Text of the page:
Chief Morales responds to criticism of Milwaukee police tactics

NOW: Chief Morales responds to criticism of Milwaukee police tactics


MILWAUKEE (CBS 58) -- Chief Alfonso Morales responded to criticism over the Milwaukee Police Department's tactics during protests.

This comes as community activists demand structural change to the police department. 

Protesters held a news conference at the Police Administration Building Thursday, June 4, demanding a system with more accountability for officers. 

Chief Morales said he's proud of the improvements his department has made with community relations the last two years. 

Community activists, joined with parents who have lost children to local police, called for change outside the Police Administration Building.

 “My brother said no gun before they fired several times. He said no gun. He cried for his mother,"  said Taleavia Cole, whose brother was killed in an incident with Wauwatosa police.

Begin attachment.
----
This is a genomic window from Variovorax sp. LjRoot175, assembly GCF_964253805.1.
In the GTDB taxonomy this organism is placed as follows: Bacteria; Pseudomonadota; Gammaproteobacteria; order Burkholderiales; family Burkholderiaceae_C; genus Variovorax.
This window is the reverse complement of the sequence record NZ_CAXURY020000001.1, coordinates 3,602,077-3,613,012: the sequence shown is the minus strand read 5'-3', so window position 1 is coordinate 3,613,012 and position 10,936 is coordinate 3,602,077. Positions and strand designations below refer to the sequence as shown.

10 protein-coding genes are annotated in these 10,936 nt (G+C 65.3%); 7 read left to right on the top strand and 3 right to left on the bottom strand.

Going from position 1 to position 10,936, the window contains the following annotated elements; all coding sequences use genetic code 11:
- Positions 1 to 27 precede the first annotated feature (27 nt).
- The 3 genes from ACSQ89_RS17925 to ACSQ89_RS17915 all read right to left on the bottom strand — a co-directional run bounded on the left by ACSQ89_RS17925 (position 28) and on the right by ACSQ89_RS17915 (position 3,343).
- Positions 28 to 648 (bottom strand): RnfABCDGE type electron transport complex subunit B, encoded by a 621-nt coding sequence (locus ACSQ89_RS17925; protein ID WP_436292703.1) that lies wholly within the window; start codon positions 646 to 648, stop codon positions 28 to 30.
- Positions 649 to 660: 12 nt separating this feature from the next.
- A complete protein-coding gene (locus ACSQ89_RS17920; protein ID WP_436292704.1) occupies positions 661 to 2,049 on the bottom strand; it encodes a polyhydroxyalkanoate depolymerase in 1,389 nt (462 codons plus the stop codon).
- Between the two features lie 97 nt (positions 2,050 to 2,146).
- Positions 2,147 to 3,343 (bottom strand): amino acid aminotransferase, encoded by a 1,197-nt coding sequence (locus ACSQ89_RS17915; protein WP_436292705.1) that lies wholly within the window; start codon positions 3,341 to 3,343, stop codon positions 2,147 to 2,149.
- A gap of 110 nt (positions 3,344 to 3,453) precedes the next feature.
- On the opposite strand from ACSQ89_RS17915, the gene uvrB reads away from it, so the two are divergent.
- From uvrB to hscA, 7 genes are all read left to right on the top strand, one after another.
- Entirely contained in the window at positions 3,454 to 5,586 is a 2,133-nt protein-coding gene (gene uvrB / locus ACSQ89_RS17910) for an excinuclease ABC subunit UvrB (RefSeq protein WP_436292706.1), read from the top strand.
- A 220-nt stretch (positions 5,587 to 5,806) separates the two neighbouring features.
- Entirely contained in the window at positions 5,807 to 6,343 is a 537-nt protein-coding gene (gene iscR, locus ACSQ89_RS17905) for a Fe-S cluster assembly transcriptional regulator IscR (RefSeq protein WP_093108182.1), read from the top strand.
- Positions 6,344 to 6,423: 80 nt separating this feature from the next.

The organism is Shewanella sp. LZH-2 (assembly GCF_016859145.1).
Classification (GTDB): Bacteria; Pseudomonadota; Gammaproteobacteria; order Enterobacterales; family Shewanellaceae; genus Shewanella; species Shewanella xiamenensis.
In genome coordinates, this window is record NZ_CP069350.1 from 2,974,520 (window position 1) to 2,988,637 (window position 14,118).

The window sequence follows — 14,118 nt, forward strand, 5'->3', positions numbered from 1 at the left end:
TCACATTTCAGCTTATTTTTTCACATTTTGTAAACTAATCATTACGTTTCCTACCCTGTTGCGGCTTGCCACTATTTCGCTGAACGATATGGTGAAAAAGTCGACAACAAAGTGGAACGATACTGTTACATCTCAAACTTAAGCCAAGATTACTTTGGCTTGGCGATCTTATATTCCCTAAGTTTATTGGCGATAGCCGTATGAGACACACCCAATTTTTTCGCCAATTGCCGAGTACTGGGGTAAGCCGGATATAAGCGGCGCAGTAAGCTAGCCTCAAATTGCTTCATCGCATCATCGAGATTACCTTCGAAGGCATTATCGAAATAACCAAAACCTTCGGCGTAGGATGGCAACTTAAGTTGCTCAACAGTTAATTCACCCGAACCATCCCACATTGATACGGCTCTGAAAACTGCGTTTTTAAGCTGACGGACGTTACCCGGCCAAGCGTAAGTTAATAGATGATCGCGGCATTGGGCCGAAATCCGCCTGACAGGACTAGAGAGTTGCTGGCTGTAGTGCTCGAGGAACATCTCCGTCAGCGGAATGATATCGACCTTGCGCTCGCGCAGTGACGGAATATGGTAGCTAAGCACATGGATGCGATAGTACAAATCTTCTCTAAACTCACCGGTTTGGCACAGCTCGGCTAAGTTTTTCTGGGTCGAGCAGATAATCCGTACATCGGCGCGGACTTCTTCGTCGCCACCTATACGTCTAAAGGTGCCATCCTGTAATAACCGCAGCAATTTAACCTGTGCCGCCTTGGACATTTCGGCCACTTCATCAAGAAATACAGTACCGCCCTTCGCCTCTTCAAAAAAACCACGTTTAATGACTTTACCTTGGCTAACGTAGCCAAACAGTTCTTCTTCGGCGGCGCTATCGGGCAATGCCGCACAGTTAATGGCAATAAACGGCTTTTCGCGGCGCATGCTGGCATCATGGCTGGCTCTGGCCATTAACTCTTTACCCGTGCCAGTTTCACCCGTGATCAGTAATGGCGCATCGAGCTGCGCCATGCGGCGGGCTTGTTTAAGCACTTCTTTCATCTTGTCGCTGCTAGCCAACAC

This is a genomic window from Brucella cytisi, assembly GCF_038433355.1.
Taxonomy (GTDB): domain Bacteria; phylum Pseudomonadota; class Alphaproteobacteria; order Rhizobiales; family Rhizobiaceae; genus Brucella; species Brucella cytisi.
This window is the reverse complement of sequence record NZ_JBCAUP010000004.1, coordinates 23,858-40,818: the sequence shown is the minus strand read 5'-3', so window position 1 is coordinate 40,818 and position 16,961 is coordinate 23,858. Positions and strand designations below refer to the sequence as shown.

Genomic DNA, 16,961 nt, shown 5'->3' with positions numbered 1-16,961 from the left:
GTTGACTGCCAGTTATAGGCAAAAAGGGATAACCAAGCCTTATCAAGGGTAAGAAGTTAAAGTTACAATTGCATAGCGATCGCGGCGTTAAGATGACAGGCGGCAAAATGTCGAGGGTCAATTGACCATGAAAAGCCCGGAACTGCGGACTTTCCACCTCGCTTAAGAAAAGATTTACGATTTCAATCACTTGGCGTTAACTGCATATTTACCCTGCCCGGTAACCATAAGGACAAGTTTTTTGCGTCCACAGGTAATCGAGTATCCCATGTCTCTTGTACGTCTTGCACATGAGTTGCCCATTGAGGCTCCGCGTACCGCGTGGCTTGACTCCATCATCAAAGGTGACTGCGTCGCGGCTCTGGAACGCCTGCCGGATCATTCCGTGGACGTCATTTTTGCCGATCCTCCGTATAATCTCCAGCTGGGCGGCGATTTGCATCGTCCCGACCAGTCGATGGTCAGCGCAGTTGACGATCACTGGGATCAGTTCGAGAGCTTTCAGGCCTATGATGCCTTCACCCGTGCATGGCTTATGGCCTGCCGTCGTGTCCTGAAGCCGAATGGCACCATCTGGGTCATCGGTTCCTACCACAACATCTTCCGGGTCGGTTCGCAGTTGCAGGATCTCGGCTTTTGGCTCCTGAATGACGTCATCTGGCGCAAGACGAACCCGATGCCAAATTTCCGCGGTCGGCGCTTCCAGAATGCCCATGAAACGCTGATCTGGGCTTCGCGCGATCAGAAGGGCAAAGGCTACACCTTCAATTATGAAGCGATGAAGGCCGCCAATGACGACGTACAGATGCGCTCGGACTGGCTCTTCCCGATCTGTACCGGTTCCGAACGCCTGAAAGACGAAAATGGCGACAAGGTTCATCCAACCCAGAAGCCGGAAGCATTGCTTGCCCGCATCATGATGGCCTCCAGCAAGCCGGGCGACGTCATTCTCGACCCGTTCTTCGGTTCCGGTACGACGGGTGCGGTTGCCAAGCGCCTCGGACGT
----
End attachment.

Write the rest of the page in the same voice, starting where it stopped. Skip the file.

Protesters want more accountability for officers who kill community members, body cameras for all local departments, and money pulled from the Milwaukee Police Department's budget. 

"We’re asking for a $75 million divestment. $50 million to go to public health, which we know is preventative to some of the things we’re seeing, and $25 million to cooperative housing," said Markasa Tucker, co-founder of Liberate MKE. 

Chief Morales said he believes his officers have shown great restraint when people throw objects at them, and he thinks it's unfair for his department to be criticized for an incident in Minneapolis. 

"It should not take away from other cities like Milwaukee where we, for the last two years, were working with an ACLU lawsuit that focuses on things like that," said Chief Morales. 

Morales said violence at night is going underreported, and that officers have recovered since being hit by a car during unrest Wednesday night. He also addressed a controversial video that appears to show a Milwaukee officer putting his knee on the back of a protester's head. 

"Let me make a correction, it’s not the back of the head. The tactic is on the upper shoulder. And we’ve had a number of people go on television to explain. I have my experts, and that, that’s defense and arrest tactics," Morales said. 

Morales also addressed rumors that people are being cited for breaking curfew from social media posts.

He says the department doesn't have the capacity to spend time doing that, but could use social media posts to connect people to larger crimes. 

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